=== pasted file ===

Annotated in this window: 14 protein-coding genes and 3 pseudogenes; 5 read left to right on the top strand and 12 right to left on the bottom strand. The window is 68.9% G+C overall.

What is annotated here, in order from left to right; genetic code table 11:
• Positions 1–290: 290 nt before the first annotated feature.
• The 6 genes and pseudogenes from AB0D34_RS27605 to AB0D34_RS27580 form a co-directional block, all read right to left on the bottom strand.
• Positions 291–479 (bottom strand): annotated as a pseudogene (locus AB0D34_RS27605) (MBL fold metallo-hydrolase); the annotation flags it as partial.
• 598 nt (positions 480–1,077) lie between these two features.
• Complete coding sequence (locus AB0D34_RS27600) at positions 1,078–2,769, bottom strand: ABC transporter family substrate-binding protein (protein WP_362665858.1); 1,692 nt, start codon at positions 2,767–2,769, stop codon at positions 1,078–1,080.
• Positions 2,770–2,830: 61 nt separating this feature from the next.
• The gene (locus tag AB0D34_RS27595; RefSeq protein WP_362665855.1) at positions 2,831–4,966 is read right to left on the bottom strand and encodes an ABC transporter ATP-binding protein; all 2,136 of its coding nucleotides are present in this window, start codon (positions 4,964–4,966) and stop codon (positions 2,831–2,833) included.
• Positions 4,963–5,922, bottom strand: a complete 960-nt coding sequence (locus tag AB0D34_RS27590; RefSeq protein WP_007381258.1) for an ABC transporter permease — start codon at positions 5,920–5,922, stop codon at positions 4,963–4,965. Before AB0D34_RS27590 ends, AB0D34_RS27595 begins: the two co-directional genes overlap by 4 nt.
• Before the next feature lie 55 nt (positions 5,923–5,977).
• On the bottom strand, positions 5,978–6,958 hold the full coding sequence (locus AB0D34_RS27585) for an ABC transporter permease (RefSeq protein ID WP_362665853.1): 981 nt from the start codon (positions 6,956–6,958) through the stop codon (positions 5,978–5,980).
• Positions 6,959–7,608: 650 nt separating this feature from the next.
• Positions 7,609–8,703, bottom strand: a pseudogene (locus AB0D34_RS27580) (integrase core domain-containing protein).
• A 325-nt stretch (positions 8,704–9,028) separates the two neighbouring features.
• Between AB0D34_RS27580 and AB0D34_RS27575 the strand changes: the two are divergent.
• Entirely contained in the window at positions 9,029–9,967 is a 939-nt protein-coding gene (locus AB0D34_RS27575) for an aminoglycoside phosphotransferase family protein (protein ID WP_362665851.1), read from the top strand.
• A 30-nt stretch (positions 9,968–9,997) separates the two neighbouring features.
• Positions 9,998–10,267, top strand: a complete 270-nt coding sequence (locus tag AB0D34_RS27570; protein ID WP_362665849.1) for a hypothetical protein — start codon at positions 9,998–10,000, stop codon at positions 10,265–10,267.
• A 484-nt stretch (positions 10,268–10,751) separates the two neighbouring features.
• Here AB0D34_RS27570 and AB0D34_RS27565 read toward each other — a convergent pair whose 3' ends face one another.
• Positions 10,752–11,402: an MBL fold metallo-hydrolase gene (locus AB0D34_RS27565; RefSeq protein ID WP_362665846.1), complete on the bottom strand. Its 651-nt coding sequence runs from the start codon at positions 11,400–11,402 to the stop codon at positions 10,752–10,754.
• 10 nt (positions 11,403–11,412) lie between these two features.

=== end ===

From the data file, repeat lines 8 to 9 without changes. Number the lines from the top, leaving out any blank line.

• Positions 2,770–2,830: 61 nt separating this feature from the next.
• The gene (locus tag AB0D34_RS27595; RefSeq protein WP_362665855.1) at positions 2,831–4,966 is read right to left on the bottom strand and encodes an ABC transporter ATP-binding protein; all 2,136 of its coding nucleotides are present in this window, start codon (positions 4,964–4,966) and stop codon (positions 2,831–2,833) included.